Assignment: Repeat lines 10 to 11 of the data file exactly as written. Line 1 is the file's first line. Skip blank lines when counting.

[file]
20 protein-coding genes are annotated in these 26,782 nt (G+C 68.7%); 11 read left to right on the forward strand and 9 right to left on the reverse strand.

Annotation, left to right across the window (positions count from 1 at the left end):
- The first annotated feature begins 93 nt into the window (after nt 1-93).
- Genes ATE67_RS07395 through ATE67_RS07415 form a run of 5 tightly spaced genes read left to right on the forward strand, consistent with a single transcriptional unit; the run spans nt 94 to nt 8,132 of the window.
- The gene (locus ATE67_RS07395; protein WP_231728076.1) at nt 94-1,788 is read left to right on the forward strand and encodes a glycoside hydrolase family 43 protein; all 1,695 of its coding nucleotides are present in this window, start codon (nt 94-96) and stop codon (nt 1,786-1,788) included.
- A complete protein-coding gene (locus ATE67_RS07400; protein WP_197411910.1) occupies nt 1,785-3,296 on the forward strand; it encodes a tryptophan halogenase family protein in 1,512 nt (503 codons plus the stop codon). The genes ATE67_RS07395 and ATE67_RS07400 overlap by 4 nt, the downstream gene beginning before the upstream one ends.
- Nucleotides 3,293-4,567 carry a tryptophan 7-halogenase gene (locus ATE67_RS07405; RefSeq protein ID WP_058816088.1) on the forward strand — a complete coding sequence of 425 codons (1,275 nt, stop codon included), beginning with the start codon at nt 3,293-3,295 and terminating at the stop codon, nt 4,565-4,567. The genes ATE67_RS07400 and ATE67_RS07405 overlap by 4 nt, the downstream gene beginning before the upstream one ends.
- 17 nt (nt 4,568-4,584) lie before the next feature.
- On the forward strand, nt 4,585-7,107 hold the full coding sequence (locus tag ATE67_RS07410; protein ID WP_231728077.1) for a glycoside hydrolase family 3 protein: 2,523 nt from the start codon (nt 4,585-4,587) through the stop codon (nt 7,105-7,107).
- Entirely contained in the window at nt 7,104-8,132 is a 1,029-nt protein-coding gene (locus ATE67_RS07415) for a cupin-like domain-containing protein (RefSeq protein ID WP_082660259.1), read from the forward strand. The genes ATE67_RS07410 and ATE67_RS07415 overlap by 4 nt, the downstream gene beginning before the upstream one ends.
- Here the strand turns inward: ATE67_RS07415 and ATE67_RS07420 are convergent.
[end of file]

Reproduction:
- Entirely contained in the window at nt 7,104-8,132 is a 1,029-nt protein-coding gene (locus ATE67_RS07415) for a cupin-like domain-containing protein (RefSeq protein ID WP_082660259.1), read from the forward strand. The genes ATE67_RS07410 and ATE67_RS07415 overlap by 4 nt, the downstream gene beginning before the upstream one ends.
- Here the strand turns inward: ATE67_RS07415 and ATE67_RS07420 are convergent.